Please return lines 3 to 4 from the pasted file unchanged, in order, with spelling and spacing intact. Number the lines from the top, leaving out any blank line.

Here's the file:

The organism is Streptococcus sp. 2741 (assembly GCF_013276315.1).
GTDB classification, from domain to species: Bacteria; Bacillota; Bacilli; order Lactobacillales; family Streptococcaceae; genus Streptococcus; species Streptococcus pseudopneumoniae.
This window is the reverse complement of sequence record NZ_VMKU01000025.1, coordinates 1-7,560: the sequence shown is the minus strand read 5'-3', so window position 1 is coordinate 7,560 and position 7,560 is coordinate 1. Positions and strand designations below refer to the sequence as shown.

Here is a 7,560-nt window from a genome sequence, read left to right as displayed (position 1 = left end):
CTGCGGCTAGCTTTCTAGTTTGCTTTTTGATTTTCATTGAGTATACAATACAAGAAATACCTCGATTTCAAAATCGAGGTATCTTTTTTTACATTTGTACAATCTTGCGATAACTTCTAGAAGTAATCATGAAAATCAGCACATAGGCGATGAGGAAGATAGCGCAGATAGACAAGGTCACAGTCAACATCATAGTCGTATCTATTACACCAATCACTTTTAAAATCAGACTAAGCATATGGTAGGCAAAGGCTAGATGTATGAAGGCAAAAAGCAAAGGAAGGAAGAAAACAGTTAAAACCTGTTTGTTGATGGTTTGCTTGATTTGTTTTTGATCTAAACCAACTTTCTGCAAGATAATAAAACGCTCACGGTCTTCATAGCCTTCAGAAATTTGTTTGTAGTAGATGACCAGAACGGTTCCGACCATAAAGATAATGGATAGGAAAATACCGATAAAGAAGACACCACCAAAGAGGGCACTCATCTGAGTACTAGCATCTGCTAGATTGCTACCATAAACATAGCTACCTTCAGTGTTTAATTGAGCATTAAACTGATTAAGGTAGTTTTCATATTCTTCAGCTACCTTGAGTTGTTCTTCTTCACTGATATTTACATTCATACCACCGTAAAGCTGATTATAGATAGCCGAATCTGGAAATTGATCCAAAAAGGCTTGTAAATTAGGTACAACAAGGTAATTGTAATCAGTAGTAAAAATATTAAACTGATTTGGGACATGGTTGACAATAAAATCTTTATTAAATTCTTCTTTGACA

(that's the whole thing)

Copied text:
This window is the reverse complement of sequence record NZ_VMKU01000025.1, coordinates 1-7,560: the sequence shown is the minus strand read 5'-3', so window position 1 is coordinate 7,560 and position 7,560 is coordinate 1. Positions and strand designations below refer to the sequence as shown.

Here is a 7,560-nt window from a genome sequence, read left to right as displayed (position 1 = left end):